Stan Lee, a writer and editor often credited with helping American comics grow up by redefining the notion of a superhero, including the self-doubting Spider-Man, the bickering Fantastic Four, the swaggering Iron Man and the raging Incredible Hulk, died Nov. 12 at a hospital in Los Angeles. He was 95.
Mr. Lee’s name became synonymous with the company that would become Marvel Comics, which he joined as a teenage assistant and stayed with for much of his adult life.
After toiling in comics for 20 years as a self-described hack, on the verge of quitting the business, he was ordered by his boss to emulate a line of superheroes done by rival DC Comics. Mr. Lee’s full-color, morally complex heroes helped foster a revival in a largely moribund profession.
Comics had entered a dark age after Senate hearings in the early 1950s that condemned the trade for contributing to juvenile delinquency. What followed was a “comics code” to monitor standards and ban content deemed immoral and unsuitable for children.
In the ’60s, Mr. Lee took a distinctly new approach to characters and setting, as well as to the very interaction with readers who had grown used to comics that were aimed solely at a younger audience and that featured flawless, square-jawed heroes who had uncomplicated morals.
Michael Chabon, the Pulitzer Prize-winning author of the comic-book-themed novel “The Amazing Adventures of Kavalier and Clay,” said in an interview that Mr. Lee’s best-known characters were “vain, pompous, conceited. . . . Everything that works in comic books today is indebted to him for that.”
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“There’s no question that Stan and the innovations he came up with saved the comic book and the superhero,” Tom Brevoort, Marvel’s senior vice president of publishing, told The Washington Post in 2011. “By crafting characters with feet of clay and personal problems — and not writing down to an audience that was perceived to be primarily 8-year-olds — Stan opened the doorway for more sophisticated and interesting treatments of any subject matter in comics. He made comics interesting and relevant and fun again.”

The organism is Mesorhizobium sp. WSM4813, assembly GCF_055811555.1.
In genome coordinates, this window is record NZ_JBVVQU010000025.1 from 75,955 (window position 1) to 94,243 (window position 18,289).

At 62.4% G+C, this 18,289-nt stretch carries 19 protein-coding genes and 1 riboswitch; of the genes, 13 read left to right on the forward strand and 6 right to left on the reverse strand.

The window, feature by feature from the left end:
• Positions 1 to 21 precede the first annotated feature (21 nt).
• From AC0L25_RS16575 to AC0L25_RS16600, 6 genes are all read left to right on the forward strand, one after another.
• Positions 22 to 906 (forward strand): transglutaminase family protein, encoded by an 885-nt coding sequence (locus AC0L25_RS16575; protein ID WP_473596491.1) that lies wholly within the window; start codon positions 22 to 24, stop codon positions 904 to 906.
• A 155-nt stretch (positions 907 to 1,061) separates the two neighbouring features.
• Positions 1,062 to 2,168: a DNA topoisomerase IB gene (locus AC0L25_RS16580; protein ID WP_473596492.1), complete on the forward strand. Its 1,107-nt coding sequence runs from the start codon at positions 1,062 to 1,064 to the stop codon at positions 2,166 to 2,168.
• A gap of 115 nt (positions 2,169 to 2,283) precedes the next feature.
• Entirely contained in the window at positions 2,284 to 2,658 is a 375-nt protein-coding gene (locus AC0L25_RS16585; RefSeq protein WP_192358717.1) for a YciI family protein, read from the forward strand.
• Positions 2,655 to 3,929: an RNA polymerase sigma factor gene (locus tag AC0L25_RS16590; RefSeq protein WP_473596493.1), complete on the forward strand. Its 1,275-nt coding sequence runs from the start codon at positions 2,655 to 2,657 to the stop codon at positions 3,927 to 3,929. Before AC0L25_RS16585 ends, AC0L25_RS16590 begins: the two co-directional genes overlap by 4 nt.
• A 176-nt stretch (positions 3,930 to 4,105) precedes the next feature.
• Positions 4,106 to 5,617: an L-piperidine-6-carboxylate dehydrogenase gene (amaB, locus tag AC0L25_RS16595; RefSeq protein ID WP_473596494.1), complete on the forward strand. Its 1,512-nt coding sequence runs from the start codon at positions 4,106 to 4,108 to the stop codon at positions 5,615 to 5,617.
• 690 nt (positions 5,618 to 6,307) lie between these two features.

Lee told The Post in 2012: “All of our characters were freaks in their own way. The greatest example was with X-Men — they were hated because they were different. The idea I had, the underlying theme, was that just because somebody is different doesn’t make them better. . . . That seems to be the worst thing in human nature.”
Tension with Jack Kirby
Much of Mr. Lee’s success was indebted to his Marvel partnership with artist and frequent co-creator Jack Kirby. Their first superheroes, appearing in 1961, were the Fantastic Four.
They were unlike the perfectly genial Superman, a DC Comics character. The Fantastic Four were constantly at odds with one another. Mister Fantastic was a boring scientist constantly interrupted by the rest of the group. One of the Fantastic Four, the Thing, looked like a monster and often acted like one, and he hated the powers that made him look that way.